Based on my own experience, switching from one focused task to another takes at least an hour so that’s what I used to run the numbers against. Now, let’s break down the data again:
|Compute power||Minutes||Cost of 1 build||Partial developer cost
|Partial developer cost
Here, the numbers tell a different story—that is, if you’re going to switch tasks anyways, the speed of build runs doesn’t significantly matter. Labor is much, much more expensive than compute resources. And that means spending a few more dollars to speed up the build is inconsequential in the long run.
Of course, this assumes it will take an hour for developers to get back on track after context switching. But according to the research we cited above, some people can get back on track in 23 minutes (and, additional research from Cornell found that it sometimes takes as little as 10 minutes).
To account for this, let’s try shortening the time frames to 30 minutes and 15 minutes:
|Compute power||Minutes||Cost of 1 build||Partial dev cost
(1 dev, 30 mins)
|Partial dev cost
(5 devs, 30 mins)
|Partial dev cost
(1 dev, 15 mins)
|Partial dev cost
(5 devs, 15 mins)
And when you visualize this data on a graph, the cost for a single developer waiting on a build or switching tasks looks like this:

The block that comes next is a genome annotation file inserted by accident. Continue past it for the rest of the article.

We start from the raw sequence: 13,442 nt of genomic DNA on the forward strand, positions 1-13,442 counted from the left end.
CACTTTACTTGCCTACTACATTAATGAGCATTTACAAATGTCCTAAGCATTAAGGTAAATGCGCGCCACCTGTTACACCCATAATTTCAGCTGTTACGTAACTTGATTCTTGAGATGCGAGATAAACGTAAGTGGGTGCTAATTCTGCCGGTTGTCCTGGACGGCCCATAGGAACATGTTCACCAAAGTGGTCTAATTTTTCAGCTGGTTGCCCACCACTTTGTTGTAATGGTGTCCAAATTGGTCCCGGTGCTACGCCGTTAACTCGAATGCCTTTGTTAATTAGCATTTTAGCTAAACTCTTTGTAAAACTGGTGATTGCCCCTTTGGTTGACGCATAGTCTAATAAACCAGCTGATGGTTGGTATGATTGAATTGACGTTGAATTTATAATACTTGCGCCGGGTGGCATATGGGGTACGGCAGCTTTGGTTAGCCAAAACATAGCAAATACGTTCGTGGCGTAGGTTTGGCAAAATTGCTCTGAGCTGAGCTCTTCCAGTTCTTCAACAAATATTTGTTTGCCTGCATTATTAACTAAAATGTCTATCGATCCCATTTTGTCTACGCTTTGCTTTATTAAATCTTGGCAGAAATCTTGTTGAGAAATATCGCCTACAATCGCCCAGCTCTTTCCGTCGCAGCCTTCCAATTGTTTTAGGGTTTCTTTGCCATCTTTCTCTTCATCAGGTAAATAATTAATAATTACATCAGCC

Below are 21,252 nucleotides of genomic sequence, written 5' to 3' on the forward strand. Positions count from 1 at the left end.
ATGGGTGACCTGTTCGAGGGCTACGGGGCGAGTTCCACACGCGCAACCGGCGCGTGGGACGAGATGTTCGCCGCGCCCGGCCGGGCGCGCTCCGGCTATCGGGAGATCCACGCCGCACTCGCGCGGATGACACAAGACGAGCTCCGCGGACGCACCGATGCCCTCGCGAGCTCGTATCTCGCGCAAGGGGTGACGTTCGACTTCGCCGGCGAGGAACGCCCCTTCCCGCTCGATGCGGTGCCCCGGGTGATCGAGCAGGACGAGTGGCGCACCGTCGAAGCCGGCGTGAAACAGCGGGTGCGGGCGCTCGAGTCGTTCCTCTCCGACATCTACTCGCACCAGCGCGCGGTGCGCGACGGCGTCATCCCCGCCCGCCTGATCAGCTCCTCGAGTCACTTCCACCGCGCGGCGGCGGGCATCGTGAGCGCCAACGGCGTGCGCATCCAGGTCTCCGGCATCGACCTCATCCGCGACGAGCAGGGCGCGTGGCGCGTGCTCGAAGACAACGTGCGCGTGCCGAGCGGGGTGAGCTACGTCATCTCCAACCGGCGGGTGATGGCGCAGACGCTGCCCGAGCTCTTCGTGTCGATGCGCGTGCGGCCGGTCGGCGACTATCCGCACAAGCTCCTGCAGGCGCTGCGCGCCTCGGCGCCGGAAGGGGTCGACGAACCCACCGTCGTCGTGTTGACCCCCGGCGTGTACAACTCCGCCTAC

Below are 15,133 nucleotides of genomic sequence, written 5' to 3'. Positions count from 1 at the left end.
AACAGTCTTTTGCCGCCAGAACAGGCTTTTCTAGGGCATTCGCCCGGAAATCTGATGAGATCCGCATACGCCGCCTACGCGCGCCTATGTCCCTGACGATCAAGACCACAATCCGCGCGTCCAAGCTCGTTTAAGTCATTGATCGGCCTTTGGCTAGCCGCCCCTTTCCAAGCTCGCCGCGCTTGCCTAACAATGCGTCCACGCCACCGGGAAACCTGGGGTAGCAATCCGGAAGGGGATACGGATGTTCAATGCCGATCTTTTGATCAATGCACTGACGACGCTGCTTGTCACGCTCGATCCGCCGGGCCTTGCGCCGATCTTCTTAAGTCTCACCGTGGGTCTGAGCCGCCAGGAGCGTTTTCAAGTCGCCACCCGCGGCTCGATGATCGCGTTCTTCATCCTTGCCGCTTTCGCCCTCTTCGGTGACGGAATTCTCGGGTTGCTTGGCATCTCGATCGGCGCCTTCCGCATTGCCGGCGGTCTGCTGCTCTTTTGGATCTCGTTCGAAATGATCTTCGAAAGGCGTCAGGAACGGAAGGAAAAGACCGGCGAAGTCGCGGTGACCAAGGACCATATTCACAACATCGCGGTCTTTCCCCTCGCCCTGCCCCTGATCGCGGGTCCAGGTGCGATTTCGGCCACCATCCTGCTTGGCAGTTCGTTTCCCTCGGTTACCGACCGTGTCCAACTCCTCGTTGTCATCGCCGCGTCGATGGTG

When you assume the average hourly rate of a developer is $75 (USD), the graph above shows that it almost always makes sense to pay more for more compute power so your developers aren’t left waiting or context switching. Even the most expensive compute option—$15 an hour for 64 cores and 256GB of RAM—only accounts for a fifth of the hourly cost of a single developer’s time. As developer salaries increase, the cost of hardware decreases, or the time the job takes to run decreases—and this inverse ratio bolsters the case for buying better equipment.
That’s something to consider.
It’s cheaper—and less frustrating for your developers—to pay more for better hardware to keep your team on track.
In this case, spending an extra $4-5 on build compute saves about $40 per build for an individual developer, or a little over $200 per build for a team of five, and the frustration of switching tasks with a productivity cost of about an hour. That’s not nothing. Of course, spending that extra $4-5 at scale can quickly compound—but so can the cost of sunk productivity.
Even though we used GitHub’s larger runners as an example here, these findings are applicable to any type of hardware—whether self-hosted or in the cloud. So remember: The upfront cost for more CPU power pays off over time. And your developers will thank you (trust us).